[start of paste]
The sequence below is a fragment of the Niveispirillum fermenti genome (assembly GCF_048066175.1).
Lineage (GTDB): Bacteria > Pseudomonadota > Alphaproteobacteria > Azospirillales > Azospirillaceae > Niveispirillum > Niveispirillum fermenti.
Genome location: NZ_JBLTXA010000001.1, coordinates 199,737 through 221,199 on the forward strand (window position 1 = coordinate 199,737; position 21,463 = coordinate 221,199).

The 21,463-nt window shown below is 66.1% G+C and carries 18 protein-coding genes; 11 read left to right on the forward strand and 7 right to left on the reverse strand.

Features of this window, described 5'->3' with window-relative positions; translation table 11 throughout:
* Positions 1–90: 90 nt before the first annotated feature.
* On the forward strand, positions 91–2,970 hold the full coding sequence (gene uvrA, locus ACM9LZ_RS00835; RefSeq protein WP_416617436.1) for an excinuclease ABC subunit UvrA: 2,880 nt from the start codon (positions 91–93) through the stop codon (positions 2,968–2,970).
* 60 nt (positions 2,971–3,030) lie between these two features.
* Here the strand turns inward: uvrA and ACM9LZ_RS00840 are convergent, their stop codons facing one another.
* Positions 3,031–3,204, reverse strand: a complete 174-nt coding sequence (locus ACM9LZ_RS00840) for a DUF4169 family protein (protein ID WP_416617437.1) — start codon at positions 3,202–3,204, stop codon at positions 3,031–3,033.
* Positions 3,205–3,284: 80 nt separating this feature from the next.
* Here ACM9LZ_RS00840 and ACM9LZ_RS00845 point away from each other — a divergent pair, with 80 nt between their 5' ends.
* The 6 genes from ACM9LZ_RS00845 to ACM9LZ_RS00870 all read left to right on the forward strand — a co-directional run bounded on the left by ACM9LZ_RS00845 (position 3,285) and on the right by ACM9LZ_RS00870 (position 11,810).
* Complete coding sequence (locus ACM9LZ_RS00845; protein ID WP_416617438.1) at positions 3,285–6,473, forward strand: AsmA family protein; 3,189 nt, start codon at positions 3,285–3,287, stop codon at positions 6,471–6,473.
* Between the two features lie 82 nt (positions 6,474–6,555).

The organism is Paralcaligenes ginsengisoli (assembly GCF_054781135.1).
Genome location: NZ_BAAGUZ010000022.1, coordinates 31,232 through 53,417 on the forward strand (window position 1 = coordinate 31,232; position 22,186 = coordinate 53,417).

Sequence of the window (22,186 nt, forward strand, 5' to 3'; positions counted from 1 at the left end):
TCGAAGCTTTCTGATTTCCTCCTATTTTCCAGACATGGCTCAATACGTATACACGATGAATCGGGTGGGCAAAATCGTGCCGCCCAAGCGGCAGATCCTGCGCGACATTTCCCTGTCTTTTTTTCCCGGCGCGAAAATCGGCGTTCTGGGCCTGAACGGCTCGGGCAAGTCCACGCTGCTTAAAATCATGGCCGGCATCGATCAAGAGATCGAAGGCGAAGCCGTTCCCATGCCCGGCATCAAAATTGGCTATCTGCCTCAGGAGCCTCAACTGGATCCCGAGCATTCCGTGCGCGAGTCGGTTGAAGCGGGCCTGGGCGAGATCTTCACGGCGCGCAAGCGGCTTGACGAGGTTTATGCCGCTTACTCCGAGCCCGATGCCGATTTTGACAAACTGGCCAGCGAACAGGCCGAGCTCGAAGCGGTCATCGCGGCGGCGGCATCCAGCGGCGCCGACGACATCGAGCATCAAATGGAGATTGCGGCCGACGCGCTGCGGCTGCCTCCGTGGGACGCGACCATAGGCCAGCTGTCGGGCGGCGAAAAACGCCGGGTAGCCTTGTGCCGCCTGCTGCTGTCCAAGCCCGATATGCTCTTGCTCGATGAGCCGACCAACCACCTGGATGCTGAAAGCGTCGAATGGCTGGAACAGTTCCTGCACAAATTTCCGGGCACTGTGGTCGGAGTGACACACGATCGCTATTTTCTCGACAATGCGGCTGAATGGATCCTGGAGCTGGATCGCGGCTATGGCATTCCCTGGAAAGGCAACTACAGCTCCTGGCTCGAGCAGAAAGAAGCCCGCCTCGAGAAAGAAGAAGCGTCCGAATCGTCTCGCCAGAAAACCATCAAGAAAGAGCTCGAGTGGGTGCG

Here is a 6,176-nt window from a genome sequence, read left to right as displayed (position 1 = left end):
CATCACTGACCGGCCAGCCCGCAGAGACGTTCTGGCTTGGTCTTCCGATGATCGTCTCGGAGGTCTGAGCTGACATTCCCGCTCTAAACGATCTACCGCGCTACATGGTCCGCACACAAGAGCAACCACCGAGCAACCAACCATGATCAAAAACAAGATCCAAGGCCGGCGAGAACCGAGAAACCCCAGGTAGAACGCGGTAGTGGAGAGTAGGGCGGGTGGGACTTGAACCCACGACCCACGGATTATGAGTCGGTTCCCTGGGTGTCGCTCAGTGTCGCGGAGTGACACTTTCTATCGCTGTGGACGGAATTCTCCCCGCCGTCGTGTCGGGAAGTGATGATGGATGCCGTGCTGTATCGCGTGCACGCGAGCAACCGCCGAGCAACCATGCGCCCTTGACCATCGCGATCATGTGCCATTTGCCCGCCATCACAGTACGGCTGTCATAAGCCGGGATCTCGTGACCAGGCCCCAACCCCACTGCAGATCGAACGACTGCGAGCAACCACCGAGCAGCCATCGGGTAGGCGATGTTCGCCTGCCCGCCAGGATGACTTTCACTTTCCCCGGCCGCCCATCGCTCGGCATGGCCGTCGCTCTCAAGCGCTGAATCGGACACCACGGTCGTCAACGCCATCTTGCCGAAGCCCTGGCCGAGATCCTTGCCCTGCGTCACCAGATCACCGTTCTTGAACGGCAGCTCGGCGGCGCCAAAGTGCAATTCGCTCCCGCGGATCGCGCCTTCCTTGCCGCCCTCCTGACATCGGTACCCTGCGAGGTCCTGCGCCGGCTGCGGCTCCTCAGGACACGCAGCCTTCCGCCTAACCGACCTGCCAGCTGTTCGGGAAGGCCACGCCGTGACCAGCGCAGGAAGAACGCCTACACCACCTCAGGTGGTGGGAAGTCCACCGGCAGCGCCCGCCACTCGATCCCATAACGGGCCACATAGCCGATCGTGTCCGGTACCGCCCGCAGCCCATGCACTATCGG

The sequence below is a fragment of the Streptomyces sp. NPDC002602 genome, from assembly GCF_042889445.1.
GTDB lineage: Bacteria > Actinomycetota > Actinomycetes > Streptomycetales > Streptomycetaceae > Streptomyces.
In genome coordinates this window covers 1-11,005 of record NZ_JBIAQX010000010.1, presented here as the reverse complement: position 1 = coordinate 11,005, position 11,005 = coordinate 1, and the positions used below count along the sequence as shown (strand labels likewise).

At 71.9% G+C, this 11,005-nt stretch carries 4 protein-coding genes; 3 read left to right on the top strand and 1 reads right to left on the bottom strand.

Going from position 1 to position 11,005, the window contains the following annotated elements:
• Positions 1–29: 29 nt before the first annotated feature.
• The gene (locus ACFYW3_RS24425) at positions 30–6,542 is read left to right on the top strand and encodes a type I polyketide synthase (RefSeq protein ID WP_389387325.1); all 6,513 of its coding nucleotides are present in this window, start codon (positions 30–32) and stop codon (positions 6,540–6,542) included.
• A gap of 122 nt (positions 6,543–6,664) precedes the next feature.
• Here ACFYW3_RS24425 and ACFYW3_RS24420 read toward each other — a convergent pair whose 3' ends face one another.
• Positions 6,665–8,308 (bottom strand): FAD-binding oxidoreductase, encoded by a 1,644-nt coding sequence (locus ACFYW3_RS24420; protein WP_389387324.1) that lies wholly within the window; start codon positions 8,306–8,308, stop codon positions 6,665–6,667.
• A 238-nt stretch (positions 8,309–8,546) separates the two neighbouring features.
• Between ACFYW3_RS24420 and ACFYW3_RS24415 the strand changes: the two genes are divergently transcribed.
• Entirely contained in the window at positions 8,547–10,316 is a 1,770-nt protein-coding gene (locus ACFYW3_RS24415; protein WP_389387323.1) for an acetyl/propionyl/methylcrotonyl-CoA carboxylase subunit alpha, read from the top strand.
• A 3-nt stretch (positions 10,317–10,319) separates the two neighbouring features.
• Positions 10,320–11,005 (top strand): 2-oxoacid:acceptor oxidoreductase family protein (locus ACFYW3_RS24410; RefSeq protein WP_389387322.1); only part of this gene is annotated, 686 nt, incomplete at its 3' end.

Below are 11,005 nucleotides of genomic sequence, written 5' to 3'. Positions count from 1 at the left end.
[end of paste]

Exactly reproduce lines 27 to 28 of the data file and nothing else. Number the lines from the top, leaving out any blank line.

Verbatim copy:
• Positions 1–29: 29 nt before the first annotated feature.
• The gene (locus ACFYW3_RS24425) at positions 30–6,542 is read left to right on the top strand and encodes a type I polyketide synthase (RefSeq protein ID WP_389387325.1); all 6,513 of its coding nucleotides are present in this window, start codon (positions 30–32) and stop codon (positions 6,540–6,542) included.